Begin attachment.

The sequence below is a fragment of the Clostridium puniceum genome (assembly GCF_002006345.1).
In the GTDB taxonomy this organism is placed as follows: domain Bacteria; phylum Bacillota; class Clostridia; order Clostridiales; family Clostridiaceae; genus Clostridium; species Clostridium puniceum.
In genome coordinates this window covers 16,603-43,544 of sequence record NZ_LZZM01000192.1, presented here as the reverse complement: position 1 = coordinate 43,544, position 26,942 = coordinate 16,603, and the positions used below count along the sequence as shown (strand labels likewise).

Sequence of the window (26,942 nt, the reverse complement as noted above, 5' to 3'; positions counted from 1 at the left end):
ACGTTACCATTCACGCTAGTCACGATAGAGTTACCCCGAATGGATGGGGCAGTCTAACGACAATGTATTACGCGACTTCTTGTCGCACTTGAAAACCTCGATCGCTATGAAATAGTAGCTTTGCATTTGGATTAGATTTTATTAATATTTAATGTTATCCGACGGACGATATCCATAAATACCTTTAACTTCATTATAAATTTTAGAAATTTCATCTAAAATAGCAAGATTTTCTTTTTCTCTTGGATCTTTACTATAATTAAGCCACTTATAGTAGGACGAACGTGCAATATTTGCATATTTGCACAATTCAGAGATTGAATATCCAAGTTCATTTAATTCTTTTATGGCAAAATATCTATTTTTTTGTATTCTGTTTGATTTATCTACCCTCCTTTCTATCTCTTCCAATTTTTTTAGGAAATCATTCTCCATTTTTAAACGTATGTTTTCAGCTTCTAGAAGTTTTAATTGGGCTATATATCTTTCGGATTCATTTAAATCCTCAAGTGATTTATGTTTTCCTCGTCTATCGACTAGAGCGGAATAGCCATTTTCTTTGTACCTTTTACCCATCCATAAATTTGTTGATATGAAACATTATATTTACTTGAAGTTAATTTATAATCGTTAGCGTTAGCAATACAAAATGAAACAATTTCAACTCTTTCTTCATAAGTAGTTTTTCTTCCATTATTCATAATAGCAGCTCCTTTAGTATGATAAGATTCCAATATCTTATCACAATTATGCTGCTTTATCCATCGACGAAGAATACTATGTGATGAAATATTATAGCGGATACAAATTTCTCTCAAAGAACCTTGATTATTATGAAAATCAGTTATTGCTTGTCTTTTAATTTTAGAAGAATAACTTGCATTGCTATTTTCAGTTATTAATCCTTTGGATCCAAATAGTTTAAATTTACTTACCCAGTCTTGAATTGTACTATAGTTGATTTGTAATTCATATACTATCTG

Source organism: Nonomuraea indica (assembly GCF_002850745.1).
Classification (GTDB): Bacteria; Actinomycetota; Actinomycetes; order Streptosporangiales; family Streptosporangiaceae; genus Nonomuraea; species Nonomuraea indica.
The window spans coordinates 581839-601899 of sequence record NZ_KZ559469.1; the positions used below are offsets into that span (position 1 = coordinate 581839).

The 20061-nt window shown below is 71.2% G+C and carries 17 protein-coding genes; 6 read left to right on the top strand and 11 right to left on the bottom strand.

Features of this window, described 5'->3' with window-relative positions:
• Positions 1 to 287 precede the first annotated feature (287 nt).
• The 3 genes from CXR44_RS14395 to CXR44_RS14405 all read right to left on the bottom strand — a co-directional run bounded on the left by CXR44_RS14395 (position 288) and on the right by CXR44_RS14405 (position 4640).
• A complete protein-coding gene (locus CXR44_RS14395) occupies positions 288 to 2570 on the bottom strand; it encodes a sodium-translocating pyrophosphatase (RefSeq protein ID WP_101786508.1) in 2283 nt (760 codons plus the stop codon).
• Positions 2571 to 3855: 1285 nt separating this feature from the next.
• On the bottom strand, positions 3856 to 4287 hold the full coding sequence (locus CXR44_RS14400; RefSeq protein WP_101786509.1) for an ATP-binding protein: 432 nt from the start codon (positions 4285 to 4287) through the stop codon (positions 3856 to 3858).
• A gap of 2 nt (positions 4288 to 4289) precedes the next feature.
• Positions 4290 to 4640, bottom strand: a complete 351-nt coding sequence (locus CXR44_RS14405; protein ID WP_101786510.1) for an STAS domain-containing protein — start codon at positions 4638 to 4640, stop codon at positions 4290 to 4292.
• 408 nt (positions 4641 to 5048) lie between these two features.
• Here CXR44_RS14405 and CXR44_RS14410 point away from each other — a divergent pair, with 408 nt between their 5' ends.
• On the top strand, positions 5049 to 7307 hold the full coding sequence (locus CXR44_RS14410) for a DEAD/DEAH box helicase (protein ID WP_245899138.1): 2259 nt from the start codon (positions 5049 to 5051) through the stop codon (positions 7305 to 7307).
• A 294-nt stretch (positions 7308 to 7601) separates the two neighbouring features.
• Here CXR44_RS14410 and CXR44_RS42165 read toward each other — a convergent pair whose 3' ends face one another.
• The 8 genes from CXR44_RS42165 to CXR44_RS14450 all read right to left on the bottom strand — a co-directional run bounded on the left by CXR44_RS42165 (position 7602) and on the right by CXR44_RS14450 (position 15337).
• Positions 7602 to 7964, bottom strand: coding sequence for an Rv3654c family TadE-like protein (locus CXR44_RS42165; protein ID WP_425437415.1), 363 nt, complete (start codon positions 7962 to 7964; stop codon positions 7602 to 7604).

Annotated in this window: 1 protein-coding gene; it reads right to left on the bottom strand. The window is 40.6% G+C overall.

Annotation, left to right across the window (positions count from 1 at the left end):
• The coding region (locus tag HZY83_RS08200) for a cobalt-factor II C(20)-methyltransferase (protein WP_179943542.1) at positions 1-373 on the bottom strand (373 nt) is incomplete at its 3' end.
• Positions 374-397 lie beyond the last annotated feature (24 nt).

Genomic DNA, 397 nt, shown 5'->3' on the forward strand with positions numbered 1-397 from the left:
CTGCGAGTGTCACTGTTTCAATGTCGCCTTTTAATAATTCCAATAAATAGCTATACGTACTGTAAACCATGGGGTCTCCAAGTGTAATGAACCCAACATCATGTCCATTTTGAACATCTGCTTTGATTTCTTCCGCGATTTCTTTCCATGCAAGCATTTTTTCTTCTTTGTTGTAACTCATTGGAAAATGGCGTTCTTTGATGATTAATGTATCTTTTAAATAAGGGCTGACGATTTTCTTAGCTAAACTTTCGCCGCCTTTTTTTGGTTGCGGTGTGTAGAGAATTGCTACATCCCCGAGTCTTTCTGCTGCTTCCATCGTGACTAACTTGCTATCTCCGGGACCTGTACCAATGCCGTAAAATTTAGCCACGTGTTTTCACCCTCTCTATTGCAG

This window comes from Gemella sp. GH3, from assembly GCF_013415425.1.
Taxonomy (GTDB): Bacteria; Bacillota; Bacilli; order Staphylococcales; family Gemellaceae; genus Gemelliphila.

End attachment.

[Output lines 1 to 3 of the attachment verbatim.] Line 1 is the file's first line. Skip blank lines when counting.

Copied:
The sequence below is a fragment of the Clostridium puniceum genome (assembly GCF_002006345.1).
In the GTDB taxonomy this organism is placed as follows: domain Bacteria; phylum Bacillota; class Clostridia; order Clostridiales; family Clostridiaceae; genus Clostridium; species Clostridium puniceum.
In genome coordinates this window covers 16,603-43,544 of sequence record NZ_LZZM01000192.1, presented here as the reverse complement: position 1 = coordinate 43,544, position 26,942 = coordinate 16,603, and the positions used below count along the sequence as shown (strand labels likewise).